Latest update: November 8th, 2012
Did you know that the most important part of a financial planning meeting occurs even before you set foot inside your financial adviser’s office?
Before you meet for the first time, you need to do your homework. Even the most professional adviser can’t help you if you haven’t done these three things:
1. Make a list of your current income and expenses, as well as future anticipated income and expenses. Then, create a careful inventory of your net assets. Include any property you own, including stocks, bonds, mutual funds, savings and pension plans. To make this easier, use these trackers to organize your information.
2. Outline your goals. Take a realistic look at what you want to accomplish beyond paying your monthly bills. Do you have large college tuition expenses or wedding bills looming in the future?
When do you wish to retire? All of the various factors that may affect your future goals and desires should be written down before you meet with your financial planner so they can be included in the plan.
3. Buy a box of tissues either for the disappointing news that your aspirations are beyond your means or for the tears of joy when you find that your dreams are within your reach. While meeting with a financial planner can help create order an increased chances of reaching your goals, it shouldn’t bring any surprises.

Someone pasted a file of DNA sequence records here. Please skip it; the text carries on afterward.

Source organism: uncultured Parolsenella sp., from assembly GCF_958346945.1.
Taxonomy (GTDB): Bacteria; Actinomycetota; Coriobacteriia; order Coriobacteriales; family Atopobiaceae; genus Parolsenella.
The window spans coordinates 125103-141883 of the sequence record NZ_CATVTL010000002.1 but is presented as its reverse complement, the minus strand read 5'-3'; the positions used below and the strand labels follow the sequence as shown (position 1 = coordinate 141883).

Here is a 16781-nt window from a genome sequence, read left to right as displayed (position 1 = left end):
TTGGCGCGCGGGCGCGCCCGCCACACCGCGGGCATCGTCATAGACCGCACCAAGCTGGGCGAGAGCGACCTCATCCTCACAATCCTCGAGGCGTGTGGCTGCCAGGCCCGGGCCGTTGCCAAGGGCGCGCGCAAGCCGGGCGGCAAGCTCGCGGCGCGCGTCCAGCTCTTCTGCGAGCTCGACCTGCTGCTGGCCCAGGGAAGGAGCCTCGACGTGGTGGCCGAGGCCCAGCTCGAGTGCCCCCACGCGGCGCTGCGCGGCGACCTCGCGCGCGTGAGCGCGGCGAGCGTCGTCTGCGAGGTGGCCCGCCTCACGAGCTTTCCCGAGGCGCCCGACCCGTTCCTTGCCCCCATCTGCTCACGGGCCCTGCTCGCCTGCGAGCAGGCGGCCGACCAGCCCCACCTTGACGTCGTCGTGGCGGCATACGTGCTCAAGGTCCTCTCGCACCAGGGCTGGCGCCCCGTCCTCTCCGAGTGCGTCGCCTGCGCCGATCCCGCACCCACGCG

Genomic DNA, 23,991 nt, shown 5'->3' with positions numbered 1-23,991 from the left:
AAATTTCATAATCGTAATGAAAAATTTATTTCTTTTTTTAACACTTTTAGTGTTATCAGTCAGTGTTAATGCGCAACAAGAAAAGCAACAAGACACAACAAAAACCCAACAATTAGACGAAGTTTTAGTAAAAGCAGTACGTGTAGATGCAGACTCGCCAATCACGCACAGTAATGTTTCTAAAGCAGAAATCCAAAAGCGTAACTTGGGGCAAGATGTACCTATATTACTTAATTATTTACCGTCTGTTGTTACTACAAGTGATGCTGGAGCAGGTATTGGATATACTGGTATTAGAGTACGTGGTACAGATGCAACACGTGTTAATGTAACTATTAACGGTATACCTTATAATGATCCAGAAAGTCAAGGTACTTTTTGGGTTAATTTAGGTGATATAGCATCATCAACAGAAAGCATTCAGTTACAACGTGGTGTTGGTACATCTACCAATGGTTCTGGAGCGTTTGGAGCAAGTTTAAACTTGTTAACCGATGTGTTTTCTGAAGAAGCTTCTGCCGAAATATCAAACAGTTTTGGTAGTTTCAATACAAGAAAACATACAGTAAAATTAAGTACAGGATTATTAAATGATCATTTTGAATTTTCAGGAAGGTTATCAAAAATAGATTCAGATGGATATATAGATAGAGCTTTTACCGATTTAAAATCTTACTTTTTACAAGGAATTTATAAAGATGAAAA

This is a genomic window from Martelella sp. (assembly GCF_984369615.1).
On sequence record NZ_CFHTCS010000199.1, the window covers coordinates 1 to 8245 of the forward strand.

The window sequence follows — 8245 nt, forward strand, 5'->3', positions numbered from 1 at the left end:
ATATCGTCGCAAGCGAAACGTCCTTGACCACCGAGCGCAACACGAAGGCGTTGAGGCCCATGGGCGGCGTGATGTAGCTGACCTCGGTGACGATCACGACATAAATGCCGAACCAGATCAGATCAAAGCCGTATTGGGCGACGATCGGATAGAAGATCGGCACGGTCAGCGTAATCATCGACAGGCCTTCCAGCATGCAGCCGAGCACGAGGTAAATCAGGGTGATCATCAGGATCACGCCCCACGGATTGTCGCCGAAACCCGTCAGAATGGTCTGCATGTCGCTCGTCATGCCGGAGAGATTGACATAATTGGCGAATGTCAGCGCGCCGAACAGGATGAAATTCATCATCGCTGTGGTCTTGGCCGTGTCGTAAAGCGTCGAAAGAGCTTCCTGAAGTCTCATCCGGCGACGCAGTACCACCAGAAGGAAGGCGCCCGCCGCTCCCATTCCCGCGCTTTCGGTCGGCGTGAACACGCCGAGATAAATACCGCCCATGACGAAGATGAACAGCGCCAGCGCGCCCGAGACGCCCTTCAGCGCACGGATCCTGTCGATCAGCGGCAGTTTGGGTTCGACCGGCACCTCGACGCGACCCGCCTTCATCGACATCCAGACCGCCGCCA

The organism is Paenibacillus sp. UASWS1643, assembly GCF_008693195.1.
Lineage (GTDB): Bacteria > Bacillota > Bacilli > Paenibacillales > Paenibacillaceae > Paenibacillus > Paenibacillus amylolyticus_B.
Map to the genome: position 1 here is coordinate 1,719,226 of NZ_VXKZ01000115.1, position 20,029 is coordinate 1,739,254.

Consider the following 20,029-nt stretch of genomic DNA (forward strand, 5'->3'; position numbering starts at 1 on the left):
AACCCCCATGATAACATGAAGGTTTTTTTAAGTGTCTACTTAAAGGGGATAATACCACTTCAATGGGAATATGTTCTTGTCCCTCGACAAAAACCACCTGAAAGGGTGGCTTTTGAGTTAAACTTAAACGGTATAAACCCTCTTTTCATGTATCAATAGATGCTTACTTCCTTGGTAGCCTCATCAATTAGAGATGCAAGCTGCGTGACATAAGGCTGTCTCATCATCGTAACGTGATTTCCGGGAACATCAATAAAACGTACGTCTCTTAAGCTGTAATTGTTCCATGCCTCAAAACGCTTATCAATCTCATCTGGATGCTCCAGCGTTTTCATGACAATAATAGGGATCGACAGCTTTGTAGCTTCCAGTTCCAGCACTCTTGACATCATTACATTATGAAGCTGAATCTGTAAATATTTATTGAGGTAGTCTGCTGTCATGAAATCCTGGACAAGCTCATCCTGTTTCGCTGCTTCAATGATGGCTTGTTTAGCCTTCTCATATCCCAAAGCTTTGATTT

The more complete your list of net assets, the more thoughtful your goals, and the more realistic your expectations are, the greater the chances of your reaching them… and the better you’ll sleep.
If you’re like me, even the most comfortable eye shades won’t help you fall asleep unless your finances are in order. A financial planner can’t make miracles or predict the future. However, if the clients supply accurate information and realistic goals, together they can create a financial plan to maximize chances of reaching your life goals.
About the Author: Douglas Goldstein, CFP®, is the director of Profile Investment Services, Ltd, a financial planning and investment services firm located in Jerusalem. He specializes in working with clients who live outside of the United States and want to maintain a U.S. brokerage account. Doug’s newest book, co-authored with Susan Polgar, about how using chess strategies to improve your finances, Rich As A King can be purchased at www.richasaking.com. He is a licensed financial professional both in the U.S. and Israel. Securities offered through Portfolio Resources Group, Inc., Member FINRA, SIPC, MSRB, FSI. Accounts held at Pershing LLC., Member NYSE/SIPC, a subsidiary of The Bank of New York Mellon Corporation. Neither Profile nor PRG gives tax or legal advice. Before immigrating to Israel, it is advisable to consult with a tax attorney who is knowledgeable about Israeli law. Contact at firstname.lastname@example.orgThe author's opinion does not necessarily reflect the opinion of The Jewish Press.
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